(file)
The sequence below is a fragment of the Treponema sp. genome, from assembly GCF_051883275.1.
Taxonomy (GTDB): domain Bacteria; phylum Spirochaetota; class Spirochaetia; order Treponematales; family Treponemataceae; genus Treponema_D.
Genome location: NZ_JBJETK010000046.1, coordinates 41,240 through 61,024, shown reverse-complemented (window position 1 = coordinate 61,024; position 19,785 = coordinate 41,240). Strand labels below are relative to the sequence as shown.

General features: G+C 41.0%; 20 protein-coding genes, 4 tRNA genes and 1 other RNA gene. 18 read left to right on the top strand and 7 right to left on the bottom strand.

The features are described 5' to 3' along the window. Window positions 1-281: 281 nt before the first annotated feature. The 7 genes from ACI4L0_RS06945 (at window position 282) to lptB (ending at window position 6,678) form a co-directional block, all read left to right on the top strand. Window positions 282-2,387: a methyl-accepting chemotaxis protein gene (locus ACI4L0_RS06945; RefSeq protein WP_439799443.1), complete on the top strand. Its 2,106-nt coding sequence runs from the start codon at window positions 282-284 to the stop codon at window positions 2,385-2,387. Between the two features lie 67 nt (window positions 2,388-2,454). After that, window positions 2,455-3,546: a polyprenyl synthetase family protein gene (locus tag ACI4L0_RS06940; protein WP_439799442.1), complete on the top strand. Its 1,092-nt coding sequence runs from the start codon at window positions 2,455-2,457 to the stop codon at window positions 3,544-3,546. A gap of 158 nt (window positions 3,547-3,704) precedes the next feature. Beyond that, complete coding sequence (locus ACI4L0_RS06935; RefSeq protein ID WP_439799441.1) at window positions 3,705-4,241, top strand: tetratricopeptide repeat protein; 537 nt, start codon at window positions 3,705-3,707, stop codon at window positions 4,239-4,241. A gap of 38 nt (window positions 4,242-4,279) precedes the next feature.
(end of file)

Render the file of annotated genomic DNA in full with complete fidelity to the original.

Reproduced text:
The sequence below is a fragment of the Treponema sp. genome, from assembly GCF_051883275.1.
Taxonomy (GTDB): domain Bacteria; phylum Spirochaetota; class Spirochaetia; order Treponematales; family Treponemataceae; genus Treponema_D.
Genome location: NZ_JBJETK010000046.1, coordinates 41,240 through 61,024, shown reverse-complemented (window position 1 = coordinate 61,024; position 19,785 = coordinate 41,240). Strand labels below are relative to the sequence as shown.

General features: G+C 41.0%; 20 protein-coding genes, 4 tRNA genes and 1 other RNA gene. 18 read left to right on the top strand and 7 right to left on the bottom strand.

The features are described 5' to 3' along the window. Window positions 1-281: 281 nt before the first annotated feature. The 7 genes from ACI4L0_RS06945 (at window position 282) to lptB (ending at window position 6,678) form a co-directional block, all read left to right on the top strand. Window positions 282-2,387: a methyl-accepting chemotaxis protein gene (locus ACI4L0_RS06945; RefSeq protein WP_439799443.1), complete on the top strand. Its 2,106-nt coding sequence runs from the start codon at window positions 282-284 to the stop codon at window positions 2,385-2,387. Between the two features lie 67 nt (window positions 2,388-2,454). After that, window positions 2,455-3,546: a polyprenyl synthetase family protein gene (locus tag ACI4L0_RS06940; protein WP_439799442.1), complete on the top strand. Its 1,092-nt coding sequence runs from the start codon at window positions 2,455-2,457 to the stop codon at window positions 3,544-3,546. A gap of 158 nt (window positions 3,547-3,704) precedes the next feature. Beyond that, complete coding sequence (locus ACI4L0_RS06935; RefSeq protein ID WP_439799441.1) at window positions 3,705-4,241, top strand: tetratricopeptide repeat protein; 537 nt, start codon at window positions 3,705-3,707, stop codon at window positions 4,239-4,241. A gap of 38 nt (window positions 4,242-4,279) precedes the next feature.